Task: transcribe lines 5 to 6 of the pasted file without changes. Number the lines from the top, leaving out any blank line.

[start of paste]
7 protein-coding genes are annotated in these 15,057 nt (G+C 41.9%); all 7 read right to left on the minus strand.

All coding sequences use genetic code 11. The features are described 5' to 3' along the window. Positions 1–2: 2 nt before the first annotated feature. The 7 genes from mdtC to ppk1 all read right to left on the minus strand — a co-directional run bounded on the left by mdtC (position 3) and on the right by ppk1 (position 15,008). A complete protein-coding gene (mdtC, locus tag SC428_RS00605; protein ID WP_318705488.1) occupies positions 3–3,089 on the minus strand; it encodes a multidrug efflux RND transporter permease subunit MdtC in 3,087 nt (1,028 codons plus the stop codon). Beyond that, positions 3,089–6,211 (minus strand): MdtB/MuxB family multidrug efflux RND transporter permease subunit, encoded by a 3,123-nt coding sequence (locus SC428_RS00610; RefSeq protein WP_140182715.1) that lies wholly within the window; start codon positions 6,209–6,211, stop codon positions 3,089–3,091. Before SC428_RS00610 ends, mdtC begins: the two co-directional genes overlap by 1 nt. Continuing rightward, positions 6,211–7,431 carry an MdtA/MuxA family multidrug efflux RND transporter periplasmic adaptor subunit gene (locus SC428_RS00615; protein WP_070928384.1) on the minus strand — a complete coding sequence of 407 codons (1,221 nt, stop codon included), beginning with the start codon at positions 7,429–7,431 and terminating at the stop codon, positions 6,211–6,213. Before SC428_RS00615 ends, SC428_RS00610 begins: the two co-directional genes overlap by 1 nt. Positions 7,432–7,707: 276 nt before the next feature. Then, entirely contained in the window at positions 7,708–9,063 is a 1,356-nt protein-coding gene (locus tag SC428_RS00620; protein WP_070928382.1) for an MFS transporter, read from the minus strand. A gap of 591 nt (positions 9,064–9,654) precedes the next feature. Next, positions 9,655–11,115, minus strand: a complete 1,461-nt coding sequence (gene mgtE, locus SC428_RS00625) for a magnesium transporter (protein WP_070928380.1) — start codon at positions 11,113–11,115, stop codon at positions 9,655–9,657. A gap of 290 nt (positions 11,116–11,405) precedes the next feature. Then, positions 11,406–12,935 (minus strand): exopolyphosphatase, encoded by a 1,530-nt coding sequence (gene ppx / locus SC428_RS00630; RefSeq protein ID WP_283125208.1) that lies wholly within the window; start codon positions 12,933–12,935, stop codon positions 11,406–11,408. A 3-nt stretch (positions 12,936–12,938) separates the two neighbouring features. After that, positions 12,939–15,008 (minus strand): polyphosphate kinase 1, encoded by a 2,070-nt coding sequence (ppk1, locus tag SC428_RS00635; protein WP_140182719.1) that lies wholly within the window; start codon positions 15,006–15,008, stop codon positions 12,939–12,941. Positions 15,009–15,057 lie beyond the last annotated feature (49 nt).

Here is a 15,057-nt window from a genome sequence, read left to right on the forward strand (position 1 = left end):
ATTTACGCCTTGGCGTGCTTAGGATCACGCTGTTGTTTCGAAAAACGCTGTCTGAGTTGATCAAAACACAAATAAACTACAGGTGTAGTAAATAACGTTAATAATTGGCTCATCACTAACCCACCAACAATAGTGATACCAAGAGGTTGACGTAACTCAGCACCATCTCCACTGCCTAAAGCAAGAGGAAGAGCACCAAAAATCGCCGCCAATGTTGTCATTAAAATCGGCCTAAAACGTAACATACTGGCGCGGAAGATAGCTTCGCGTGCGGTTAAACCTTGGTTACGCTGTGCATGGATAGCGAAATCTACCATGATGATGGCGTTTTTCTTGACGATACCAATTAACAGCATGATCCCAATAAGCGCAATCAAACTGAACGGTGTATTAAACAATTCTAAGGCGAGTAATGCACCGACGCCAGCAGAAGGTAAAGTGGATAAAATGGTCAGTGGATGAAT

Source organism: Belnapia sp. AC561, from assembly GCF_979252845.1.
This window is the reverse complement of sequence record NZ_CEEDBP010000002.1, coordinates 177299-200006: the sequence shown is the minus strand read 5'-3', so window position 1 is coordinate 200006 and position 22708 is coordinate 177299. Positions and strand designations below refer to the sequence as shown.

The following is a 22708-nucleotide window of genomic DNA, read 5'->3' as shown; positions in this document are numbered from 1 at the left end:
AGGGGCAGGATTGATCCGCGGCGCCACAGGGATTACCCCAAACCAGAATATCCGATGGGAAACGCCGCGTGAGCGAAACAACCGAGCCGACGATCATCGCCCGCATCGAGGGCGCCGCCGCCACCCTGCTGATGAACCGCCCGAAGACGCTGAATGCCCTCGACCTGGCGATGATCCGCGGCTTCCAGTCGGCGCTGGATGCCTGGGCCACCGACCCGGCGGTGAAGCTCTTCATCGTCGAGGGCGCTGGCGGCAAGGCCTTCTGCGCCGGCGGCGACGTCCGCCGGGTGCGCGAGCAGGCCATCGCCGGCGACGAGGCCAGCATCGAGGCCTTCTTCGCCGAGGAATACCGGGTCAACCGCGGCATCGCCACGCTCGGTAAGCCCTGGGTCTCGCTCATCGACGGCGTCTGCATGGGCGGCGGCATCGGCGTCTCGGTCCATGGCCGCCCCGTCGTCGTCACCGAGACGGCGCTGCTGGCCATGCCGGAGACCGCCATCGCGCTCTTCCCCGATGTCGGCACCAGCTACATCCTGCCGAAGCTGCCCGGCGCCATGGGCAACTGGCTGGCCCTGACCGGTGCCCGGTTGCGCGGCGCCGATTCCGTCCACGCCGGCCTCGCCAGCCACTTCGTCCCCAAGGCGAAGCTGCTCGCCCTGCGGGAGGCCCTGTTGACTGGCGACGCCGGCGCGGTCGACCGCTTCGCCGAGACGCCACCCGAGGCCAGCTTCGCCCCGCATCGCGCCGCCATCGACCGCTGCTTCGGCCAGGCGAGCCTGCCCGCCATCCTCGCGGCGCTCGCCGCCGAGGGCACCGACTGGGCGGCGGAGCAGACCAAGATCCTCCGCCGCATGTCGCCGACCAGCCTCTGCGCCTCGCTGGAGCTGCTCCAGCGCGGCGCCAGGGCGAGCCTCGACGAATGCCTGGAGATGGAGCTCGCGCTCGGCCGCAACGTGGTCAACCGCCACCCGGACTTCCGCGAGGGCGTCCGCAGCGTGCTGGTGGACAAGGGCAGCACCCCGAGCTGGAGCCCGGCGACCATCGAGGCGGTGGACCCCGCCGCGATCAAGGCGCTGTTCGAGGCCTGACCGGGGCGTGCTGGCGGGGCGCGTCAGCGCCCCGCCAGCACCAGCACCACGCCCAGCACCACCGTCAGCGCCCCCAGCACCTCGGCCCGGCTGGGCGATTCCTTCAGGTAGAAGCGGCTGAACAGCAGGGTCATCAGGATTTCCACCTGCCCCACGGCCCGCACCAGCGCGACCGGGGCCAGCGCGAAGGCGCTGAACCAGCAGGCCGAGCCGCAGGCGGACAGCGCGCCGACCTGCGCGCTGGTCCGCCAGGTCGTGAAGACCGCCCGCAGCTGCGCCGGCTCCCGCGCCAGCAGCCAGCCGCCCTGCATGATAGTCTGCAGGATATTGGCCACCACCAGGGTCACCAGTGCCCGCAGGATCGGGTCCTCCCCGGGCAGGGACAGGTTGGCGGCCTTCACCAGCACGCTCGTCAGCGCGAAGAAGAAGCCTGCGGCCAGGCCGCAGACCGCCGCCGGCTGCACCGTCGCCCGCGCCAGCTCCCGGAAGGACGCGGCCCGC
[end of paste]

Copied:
Source organism: Belnapia sp. AC561, from assembly GCF_979252845.1.
This window is the reverse complement of sequence record NZ_CEEDBP010000002.1, coordinates 177299-200006: the sequence shown is the minus strand read 5'-3', so window position 1 is coordinate 200006 and position 22708 is coordinate 177299. Positions and strand designations below refer to the sequence as shown.